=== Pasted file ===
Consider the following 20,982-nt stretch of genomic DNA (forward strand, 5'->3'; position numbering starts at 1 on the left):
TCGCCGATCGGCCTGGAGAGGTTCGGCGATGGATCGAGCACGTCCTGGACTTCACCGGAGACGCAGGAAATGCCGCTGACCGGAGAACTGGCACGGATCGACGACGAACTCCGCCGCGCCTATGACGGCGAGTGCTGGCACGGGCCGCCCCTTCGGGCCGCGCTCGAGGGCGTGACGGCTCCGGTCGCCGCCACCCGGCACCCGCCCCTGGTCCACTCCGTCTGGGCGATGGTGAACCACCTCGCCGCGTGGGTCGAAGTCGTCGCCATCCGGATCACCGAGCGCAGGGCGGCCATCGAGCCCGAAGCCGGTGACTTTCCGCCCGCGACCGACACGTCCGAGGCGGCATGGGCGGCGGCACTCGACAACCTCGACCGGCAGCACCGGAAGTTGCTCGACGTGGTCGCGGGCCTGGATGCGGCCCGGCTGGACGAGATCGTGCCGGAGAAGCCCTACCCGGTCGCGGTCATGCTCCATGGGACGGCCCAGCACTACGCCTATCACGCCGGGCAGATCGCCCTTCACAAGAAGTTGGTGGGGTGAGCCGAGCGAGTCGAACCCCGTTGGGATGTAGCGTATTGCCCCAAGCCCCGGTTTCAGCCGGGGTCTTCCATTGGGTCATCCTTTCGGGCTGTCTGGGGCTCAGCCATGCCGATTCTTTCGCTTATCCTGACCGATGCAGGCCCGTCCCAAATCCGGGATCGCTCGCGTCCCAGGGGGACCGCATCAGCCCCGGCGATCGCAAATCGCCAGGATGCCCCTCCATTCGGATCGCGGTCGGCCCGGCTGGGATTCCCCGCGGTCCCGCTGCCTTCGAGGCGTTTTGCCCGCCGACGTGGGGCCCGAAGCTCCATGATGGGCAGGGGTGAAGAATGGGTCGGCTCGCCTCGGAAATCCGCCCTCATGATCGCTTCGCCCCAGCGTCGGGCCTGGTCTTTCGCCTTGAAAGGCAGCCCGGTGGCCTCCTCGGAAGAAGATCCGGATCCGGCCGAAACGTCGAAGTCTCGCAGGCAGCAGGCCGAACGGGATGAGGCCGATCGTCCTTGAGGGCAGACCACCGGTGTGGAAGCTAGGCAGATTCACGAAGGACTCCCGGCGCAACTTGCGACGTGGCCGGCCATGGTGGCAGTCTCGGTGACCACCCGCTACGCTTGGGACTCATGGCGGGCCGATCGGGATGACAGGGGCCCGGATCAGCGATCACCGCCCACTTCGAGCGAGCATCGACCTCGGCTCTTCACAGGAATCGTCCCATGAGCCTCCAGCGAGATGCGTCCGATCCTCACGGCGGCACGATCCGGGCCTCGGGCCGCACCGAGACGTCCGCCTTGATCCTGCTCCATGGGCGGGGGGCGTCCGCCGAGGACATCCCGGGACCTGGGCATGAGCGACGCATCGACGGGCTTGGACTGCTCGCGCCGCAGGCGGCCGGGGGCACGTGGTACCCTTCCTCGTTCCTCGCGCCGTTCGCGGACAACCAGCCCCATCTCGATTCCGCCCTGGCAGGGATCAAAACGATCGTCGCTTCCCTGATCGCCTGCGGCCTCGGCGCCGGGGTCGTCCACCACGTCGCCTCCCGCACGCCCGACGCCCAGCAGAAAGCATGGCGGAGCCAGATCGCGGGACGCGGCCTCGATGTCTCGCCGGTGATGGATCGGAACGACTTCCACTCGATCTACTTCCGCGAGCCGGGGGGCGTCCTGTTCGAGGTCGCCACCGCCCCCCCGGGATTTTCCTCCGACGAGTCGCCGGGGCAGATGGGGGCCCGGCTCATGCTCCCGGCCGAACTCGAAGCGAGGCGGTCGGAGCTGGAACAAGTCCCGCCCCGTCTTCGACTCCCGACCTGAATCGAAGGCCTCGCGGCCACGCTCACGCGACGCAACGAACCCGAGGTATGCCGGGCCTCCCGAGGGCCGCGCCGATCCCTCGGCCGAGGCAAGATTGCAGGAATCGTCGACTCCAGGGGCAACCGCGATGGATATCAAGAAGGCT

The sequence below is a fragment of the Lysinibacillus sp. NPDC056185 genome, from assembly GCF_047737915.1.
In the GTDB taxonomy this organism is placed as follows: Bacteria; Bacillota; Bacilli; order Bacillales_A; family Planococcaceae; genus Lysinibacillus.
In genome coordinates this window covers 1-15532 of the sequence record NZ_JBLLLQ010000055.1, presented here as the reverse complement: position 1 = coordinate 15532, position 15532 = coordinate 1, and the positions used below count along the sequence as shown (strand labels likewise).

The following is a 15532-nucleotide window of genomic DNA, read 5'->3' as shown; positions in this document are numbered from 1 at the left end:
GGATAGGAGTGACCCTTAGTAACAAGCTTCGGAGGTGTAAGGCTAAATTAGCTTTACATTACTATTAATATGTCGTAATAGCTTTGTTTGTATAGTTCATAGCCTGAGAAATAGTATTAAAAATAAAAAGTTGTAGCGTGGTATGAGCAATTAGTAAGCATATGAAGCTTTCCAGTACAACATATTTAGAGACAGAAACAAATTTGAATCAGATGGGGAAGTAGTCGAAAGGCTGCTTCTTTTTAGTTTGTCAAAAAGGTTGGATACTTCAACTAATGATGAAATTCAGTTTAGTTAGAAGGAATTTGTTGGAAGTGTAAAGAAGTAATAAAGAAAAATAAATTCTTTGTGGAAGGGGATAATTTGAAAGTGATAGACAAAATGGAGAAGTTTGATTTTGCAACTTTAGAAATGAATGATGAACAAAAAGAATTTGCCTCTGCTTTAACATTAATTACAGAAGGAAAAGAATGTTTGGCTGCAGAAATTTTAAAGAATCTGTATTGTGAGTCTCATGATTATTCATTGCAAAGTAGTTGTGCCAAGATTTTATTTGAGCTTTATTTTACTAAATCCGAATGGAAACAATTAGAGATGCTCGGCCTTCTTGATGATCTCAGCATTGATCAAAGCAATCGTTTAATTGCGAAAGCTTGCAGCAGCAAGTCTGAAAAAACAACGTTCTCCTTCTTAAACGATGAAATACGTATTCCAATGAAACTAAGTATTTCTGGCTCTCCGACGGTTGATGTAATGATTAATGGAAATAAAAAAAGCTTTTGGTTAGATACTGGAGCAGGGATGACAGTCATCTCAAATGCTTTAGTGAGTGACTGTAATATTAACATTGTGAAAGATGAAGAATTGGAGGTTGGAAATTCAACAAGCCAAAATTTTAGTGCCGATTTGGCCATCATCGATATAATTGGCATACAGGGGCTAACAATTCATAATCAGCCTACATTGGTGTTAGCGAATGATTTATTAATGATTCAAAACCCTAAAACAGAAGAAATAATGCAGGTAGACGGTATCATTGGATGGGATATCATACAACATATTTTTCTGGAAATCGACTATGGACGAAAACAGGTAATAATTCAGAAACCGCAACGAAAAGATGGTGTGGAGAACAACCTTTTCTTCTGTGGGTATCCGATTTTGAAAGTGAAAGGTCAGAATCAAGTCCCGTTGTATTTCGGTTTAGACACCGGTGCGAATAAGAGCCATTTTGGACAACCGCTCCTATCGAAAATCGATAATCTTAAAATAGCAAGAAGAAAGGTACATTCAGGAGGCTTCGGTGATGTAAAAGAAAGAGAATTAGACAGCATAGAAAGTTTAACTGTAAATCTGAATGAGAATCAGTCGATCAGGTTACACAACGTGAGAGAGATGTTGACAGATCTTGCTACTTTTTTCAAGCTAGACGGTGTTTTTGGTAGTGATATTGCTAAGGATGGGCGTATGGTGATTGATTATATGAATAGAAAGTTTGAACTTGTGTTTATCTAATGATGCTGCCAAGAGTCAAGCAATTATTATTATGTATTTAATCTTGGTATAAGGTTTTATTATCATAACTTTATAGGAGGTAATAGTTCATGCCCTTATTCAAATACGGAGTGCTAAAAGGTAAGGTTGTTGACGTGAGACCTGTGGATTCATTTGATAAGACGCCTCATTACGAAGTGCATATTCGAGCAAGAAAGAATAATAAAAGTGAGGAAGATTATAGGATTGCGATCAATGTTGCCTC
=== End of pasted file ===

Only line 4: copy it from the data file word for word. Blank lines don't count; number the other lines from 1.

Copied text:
In the GTDB taxonomy this organism is placed as follows: Bacteria; Bacillota; Bacilli; order Bacillales_A; family Planococcaceae; genus Lysinibacillus.